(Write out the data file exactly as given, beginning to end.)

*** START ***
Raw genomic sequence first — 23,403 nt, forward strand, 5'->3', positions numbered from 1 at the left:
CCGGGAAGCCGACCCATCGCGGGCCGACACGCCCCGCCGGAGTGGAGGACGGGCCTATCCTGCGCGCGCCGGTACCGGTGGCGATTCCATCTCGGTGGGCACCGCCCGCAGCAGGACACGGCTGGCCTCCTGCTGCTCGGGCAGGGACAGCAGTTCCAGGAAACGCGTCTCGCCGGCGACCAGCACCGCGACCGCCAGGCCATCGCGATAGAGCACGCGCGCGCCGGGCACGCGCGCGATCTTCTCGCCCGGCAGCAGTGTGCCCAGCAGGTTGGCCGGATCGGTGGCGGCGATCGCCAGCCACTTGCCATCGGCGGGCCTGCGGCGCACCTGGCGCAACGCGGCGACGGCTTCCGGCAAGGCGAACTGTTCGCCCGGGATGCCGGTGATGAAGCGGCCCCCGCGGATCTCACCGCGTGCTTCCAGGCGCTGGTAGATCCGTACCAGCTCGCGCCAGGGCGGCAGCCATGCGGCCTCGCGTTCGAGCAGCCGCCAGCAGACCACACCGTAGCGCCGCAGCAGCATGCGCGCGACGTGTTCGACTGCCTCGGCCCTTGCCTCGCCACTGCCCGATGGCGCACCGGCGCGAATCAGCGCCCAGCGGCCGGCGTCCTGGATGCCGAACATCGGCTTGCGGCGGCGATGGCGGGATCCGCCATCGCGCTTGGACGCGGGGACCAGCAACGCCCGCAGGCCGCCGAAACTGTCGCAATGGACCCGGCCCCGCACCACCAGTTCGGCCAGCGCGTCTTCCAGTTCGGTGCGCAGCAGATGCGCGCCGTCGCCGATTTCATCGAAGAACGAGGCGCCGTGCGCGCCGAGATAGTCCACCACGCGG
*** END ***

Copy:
Raw genomic sequence first — 23,403 nt, forward strand, 5'->3', positions numbered from 1 at the left:
CCGGGAAGCCGACCCATCGCGGGCCGACACGCCCCGCCGGAGTGGAGGACGGGCCTATCCTGCGCGCGCCGGTACCGGTGGCGATTCCATCTCGGTGGGCACCGCCCGCAGCAGGACACGGCTGGCCTCCTGCTGCTCGGGCAGGGACAGCAGTTCCAGGAAACGCGTCTCGCCGGCGACCAGCACCGCGACCGCCAGGCCATCGCGATAGAGCACGCGCGCGCCGGGCACGCGCGCGATCTTCTCGCCCGGCAGCAGTGTGCCCAGCAGGTTGGCCGGATCGGTGGCGGCGATCGCCAGCCACTTGCCATCGGCGGGCCTGCGGCGCACCTGGCGCAACGCGGCGACGGCTTCCGGCAAGGCGAACTGTTCGCCCGGGATGCCGGTGATGAAGCGGCCCCCGCGGATCTCACCGCGTGCTTCCAGGCGCTGGTAGATCCGTACCAGCTCGCGCCAGGGCGGCAGCCATGCGGCCTCGCGTTCGAGCAGCCGCCAGCAGACCACACCGTAGCGCCGCAGCAGCATGCGCGCGACGTGTTCGACTGCCTCGGCCCTTGCCTCGCCACTGCCCGATGGCGCACCGGCGCGAATCAGCGCCCAGCGGCCGGCGTCCTGGATGCCGAACATCGGCTTGCGGCGGCGATGGCGGGATCCGCCATCGCGCTTGGACGCGGGGACCAGCAACGCCCGCAGGCCGCCGAAACTGTCGCAATGGACCCGGCCCCGCACCACCAGTTCGGCCAGCGCGTCTTCCAGTTCGGTGCGCAGCAGATGCGCGCCGTCGCCGATTTCATCGAAGAACGAGGCGCCGTGCGCGCCGAGATAGTCCACCACGCGG